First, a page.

2nd Annual Brazilian Film Festival
Los Angeles-Americans have been in awe, intrigued and inspired by Brazilian culture for a long time. There is a large vibrant and thriving community of Brazilians in California thanks in part to the large influx who have settled into Los Angeles, San Diego, Santa Barbara and San Francisco. We can enjoy Brazilian cuisine, martial arts, dance, music, art and get a dose of Carnaval and a full range of Brazilian cinema (animation, documentaries, featured films and short films).
The 2nd Annual Brazilian Film Festival 2009 was held on March 12-15 at the Landmark Theatres in West Los Angeles. There was a Pre-event concert featuring singer Montserrat-a Latin sensation who sang Boleros mixed with Bossa Nova at Brentwood Theatres on March 11.
The festival got under way, Thursday, March 12, with an Opening Night Gala with a Red Carpet arrivals event that featured actors, actresses, models, designers, producers, filmmakers and writers. There was a tremendous amount of energy on the red carpet that kept tripping the circuit to the lamps that lit the red carpet. The Opening Night movie was A Beautiful Night To Fly directed by Zelito Viana.
Friday the 13th was lucky for me and other movie goers; there were many movies that highlighted Brazilian music.
Samba Riachao directed by Jorge Alfredo and produced by Sylvia Abreu was a tour de force of the history of samba music. I found myself smiling throughout this delightful movie. The movie centered around 80 year old Clementino Rodrigues (Riachao). From the opening credits to the end of the movie, viewers are captivated by the energetic spirit and were excited by the passion displayed by Riachao for samba. Various musicians, historians, radio announcers shared their wisdom and love of samba and other popular musical forms from “Bossa Novo-to “Tropicilia,” to “Axe music.” The cast consisted of a who’s who of popular Brazilian musicians Antonio Riserio, Bule-Bule, Armandinho, Dorival Caymmi, Caetano Veloso, Gilberto Gil, Carlinhos Brown, Tom Ze, Cid Texeira, Clarindo Silva, Eduardo Saphira, Franca Teixeira, Guido Guerra, Jose Jorge Randam, Manoel, Canario, Oscar Santana, Perfilino Neto and Tuze de Abreu.
The next movie on my list were Waldick-Always In My Heart this movie told the story of one of Brazil’s biggest, popular musician, Waldick Soriano who has been called “The Frank Sinatra of Brazil.” Viewers were treated to the glories, joys and disenchantments of typical events of life on the road with the popular crooner. This movie was directed by Patricia Pilar and produced by Thiago Pimental.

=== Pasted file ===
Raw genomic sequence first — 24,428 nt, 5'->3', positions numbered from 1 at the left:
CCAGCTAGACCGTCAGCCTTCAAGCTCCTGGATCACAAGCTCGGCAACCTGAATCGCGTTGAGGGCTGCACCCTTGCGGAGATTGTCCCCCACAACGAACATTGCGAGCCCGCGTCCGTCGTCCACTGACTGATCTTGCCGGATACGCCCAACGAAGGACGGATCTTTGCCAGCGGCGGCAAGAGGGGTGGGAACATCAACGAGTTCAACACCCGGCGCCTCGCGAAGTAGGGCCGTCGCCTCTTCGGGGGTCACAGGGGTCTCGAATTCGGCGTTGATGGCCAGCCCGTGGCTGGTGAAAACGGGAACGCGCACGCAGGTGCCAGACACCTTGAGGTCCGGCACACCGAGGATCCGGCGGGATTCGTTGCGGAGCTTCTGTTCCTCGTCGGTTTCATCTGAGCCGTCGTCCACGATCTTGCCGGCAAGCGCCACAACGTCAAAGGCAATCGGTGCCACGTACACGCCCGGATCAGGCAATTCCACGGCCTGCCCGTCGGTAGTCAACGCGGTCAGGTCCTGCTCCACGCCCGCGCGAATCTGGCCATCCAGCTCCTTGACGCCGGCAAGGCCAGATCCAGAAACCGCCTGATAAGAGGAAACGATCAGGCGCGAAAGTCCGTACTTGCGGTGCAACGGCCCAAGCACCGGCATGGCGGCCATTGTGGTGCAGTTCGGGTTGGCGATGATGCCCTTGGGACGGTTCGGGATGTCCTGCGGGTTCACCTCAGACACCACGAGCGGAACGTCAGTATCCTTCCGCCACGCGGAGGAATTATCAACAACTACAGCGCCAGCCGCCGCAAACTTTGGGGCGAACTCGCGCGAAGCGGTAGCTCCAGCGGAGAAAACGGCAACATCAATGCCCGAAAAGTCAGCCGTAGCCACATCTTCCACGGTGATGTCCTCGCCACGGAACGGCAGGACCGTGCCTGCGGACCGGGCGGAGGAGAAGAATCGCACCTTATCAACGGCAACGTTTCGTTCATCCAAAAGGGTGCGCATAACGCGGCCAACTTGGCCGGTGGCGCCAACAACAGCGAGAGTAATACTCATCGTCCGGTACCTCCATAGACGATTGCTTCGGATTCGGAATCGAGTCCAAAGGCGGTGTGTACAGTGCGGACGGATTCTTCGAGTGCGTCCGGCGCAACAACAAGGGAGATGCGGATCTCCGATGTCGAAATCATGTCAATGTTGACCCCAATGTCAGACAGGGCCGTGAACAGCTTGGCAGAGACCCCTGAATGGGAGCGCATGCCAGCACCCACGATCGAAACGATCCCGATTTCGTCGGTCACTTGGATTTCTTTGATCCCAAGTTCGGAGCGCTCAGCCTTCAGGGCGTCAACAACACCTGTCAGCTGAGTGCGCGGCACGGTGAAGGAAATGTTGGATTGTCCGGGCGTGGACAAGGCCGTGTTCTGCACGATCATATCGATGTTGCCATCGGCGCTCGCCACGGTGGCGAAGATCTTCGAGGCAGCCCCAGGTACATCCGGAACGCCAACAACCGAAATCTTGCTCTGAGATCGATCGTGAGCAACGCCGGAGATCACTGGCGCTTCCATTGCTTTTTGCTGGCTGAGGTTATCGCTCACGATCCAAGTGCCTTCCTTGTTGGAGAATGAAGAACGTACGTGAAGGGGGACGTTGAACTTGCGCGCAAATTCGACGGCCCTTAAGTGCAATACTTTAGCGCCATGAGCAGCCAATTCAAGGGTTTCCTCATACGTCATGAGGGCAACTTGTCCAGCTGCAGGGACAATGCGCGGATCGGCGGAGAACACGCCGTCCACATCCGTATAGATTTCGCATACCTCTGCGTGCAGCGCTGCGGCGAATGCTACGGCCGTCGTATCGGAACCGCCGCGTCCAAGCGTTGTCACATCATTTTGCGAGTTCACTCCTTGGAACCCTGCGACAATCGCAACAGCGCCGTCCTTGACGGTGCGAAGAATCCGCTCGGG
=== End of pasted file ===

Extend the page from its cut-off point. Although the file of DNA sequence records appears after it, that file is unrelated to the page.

My curiosity was piqued with the workshop about the State of Bahia presented by the Ministry of Tourism Embratur, and the Secretariat of Tourism of the State of Bahia. They showed a couple of promotional videos and answered questions about tourism possibilities in Brazil. Attendees were treated to a gift bag and treated to some cuisine from Bahia.
Saturday, March 14th, I had the chance to view a couple of more movies with an emphasis on music. Contratempo directed by Malu Mader e Mini Kerti, produced by Laura Liuzzi is another charming movie about youth in Rio de Janeiro’s underprivileged communities trying to find alternatives to Brazil’s social impasses. The youth spoke eloquently about their ambitious and dreams for the future and how music has become a creative outlet for them. These talented youth tackled works by great classical and Brazilian composers such as Bach, Handel, Mozart, Antonio Carlos Jobim, Heito Villa-Lobo and Permenbuco. I concluded my visit to the Brazilian Film Festival viewing Titas- Life Seem To Be Like A Party.” This movie took viewers on a Rock and Roll tour with one of Brazil’s most important and famous rock band Titas, with archival footage and candid backstage dressing room discussions.
Several informative and inter-active panels were also held-“How to Shoot in Brazil,” “New Media-Making Sense of Key Changes in Media Landscape,” “The Film and Legacy of Glauber Rocha,” and “The Tricks and Traps of Financing in Brazil and Abroad for New Filmmakers.”
The Brazilian Film Festival featured a Special Tribute to Honor Brazilian Film Director Glauber Rocha who is considered one of the greatest Brazilian film directors. Glauber Rocha (1939-1981) who was a leader of the Cinema Novo movement that emerged in the 1960’s. Glauber is most famous for his film trilogy, made of Deus e o Diablo na Terra do Sol-nominated for the Palm in Cannes, “Terra em Transe”-Land in Anguish, and “O Dragao da Maldade Contra o Santo Guerreiro” for which he won an Award for Best Director at Cannes.
The festival concluded with Red Carpet arrivals for the Closing Night Gala featuring Golden Oldies directed by Hugo Carvana.